May 6, 2004

Reagan To Oppose Bush

Will Bush’s lies and extreme religion-based policy on embryonic stem cells come home to roost this election year? It might when a former first lady speaks out against Bush’s life-endangering policies.

Reaching back to Bush’s early missteps, recall the lies about the stem cell lines and Bush’s elevation of ideology over science. I have never thought scientific research should be unchecked when there are ethical considerations, but I thought it was clear pandering to a religious right-wing base when he declared that embryonic cells which were going to be discarded anyway should not be used in research to cure diseases.

He lied about how many embryonic stem cell lines were going to be available, and the clampdown on research has slowed scientific and medical progress to a slow crawl, if not a halt.

But now, some who oppose his misguided policy are finally speaking out.

Mrs. Reagan, whose husband, former President Ronald Reagan, suffers from Alzheimer’s disease, has made her support for the research known but has never spoken publicly about it. She is expected to do so in Beverly Hills on Saturday night at a star-studded fund-raiser sponsored by the Juvenile Diabetes Research Foundation. (NYT: Limits on Stem-Cell Research Re-emerge as a Political Issue)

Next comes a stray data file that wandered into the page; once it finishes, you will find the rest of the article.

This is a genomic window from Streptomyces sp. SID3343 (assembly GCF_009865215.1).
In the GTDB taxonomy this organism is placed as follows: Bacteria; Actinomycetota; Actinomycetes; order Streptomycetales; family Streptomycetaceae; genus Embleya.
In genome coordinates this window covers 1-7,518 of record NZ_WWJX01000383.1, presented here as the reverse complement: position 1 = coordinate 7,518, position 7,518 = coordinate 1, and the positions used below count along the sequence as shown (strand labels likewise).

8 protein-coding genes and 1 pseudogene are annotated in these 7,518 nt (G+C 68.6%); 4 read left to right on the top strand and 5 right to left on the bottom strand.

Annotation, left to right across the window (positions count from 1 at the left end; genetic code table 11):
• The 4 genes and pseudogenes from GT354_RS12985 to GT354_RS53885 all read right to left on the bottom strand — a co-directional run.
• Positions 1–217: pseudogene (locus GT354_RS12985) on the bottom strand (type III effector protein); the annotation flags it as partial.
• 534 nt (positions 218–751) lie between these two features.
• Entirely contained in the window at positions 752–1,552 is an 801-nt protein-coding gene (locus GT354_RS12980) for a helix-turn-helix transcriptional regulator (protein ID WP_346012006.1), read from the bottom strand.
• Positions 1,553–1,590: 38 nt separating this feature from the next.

We’ve lost three years of research so that Bush could throw a bone to some voters. But even some people who unthinkingly supported the president’s agenda are now reevaluating that support. I guess I have an unflattering view of these people. Giddy that the great Satan Clinton was out of office, they flexed their newfound political muscle. Forgoing the use of some of their own brain cells, they shut down the promising road to stem cells.

Embryonic stem-cell studies are controversial because they involve the destruction of human embryos; Mr. Bush’s policy, announced in August 2001, restricts the research in a way that does not permit embryos to be destroyed with taxpayer dollars. But the diabetes foundation says the policy is impeding science. It has been sending patients to lobby lawmakers in Washington and has found some unlikely allies in Congress.

Last week, 206 members of the House, including some in the Republican leadership and nearly three dozen opponents of abortion, signed a letter urging Mr. Bush to allow the federal government to finance studies on embryos left over from in vitro fertilization clinics, which would otherwise be discarded.

You read that correctly. Even abortion opponents are now realizing that Bush was too hasty in throwing a wrench into the works of medical science at a time when we need more efficient, cost-effective cures and healthy medical technology companies.

Here’s an issue Kerry needs to get on top of. This is one of Bush’s big blunders. It’s just one example of how Bush’s view of the world takes precedence over the facts—how his wishes to reshape America in his image place ideology over our best interest.

Posted by James at May 6, 2004 6:39 PM
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